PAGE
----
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    For physics at Manchester, one of the methods of teaching is through 'examples classes':
    Some units are supported by examples classes; these involve more students than tutorials but have the similar goal of providing you with opportunities to tackle problems based on the lecture course to supplement your learning.

    But what exactly does it involve (is it like the interactive teacher students classes you get in secondary schools/sixth forms etc)?
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    For some science/engineering courses, a couple of units are often 'outsourced' to the School of Maths. In my experience, these all follow an almost identical structure with weekly example classes so it could be referring to those. You basically just go through an examples sheet with the help of a tutor (usually a postgraduate student).

    That's just a guess though as I'm not a Physics student myself.
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    I am a first year uom physics students and I can say that examples classes involve working over questions on material you learnt that week or the week before. They are very useful because it's an opportunity to do the work with others as well, so you get more confident, there are usually demonstrators (PhD students) and sometimes lecturers there to help. In semester one, the examples classes (i.e workshops) I had were for Maths 1, Dynamics and Random Processes (probability).

    They are nothing like tutorials, those are much more personal.

    Good luck for your A-levels if that's what you're doing.
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    (Original post by Nathan0012)
    I am a first year uom physics students and I can say that examples classes involve working over questions on material you learnt that week or the week before. They are very useful because it's an opportunity to do the work with others as well, so you get more confident, there are usually demonstrators (PhD students) and sometimes lecturers there to help. In semester one, the examples classes (i.e workshops) I had were for Maths 1, Dynamics and Random Processes (probability).

    They are nothing like tutorials, those are much more personal.

    Good luck for your A-levels if that's what you're doing.
    Thanks for that info (I'm not the Op but I've got 2 questions if that's okay?)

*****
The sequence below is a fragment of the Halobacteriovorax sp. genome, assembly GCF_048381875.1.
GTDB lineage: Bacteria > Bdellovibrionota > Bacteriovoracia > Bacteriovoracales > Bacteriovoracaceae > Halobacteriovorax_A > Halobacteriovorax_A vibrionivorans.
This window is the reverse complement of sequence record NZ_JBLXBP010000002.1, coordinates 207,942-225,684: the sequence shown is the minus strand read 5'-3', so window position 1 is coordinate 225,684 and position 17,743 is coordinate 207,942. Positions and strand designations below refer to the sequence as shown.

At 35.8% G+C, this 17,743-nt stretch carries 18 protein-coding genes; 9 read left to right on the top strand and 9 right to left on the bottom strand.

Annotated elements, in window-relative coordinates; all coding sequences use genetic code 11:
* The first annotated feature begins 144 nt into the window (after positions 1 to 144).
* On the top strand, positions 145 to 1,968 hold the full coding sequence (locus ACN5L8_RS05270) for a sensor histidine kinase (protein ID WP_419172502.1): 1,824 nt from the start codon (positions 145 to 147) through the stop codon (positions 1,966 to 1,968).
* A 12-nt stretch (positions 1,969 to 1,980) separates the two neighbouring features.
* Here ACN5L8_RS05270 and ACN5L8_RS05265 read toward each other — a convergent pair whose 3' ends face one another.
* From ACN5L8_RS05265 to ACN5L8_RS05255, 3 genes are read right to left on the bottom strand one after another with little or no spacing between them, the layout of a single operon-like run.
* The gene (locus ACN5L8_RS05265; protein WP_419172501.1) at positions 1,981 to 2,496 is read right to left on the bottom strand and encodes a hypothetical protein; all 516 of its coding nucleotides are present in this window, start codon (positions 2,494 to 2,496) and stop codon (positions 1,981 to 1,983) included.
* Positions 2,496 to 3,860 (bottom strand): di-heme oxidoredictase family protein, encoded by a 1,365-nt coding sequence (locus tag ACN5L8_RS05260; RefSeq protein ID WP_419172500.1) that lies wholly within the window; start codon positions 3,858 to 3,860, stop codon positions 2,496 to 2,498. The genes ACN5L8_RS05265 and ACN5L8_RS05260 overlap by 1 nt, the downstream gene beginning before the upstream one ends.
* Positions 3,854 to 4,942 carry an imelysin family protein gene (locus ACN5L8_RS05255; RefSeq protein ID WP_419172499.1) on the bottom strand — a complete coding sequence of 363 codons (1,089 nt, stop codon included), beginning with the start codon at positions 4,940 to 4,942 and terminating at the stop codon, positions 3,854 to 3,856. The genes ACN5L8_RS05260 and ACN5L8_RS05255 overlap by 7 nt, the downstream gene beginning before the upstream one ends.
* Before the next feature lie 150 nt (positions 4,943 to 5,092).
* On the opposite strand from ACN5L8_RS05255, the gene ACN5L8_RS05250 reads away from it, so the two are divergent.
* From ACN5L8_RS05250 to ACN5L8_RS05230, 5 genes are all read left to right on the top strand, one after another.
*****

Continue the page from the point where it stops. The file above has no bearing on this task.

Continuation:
Are presentations done in tutorials and if so, how many people are there usually (what's the maximum)?

    Also, I don't suppose you'd know much about Hulme Hall/Woolton Hall?
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    (Original post by BP_Tranquility)
    Thanks for that info (I'm not the Op but I've got 2 questions if that's okay?)
    Are presentations done in tutorials and if so, how many people are there usually (what's the maximum)?

    Also, I don't suppose you'd know much about Hulme Hall/Woolton Hall?
    Sure. No presentations in physics tutorials, not sure what you mean. You're given a problem sheet each for maths and physics, the main tutorial is the physics one: you discuss the questions, someone will usually be put forward, or on the rare occasion they will volunteer, to go through the question on the whiteboard (these tutorials take place in professor's rooms). There won't be enough time in the tutorial to go through all the questions, just the hardest ones. You will have 5 other students in your tutorial group, it depends how well you get on together but you can become quite tight-nit which is great for making friends, etc... Just remember you're all in the same boat. Maths tutorials, to be honest, aren't really that great: a postgrad will be assigned one to three groups of 5 for the tutorials, they will check your answers and go through anything individually if you ask them, they are a lot less involved than physics tutorials.

    No I don't know much about those, some one in my tutorial group lives in Hulme, his flat looked really nice, Hulme isn't that far away from Schuster, maybe 10 mins walk. I live in Whitworth Park, which sometimes is a little too close but fantastic if you get out of bed a little late or if you need something from the shops and can't be bothered to walk for ages. I think the board games society is held in Woolton hall, they're great. I initially feared shared bathrooms when I applied for accommodation, but honestly it has been fine (plus, you don't have to clean them, a big bonus).
 
 
 
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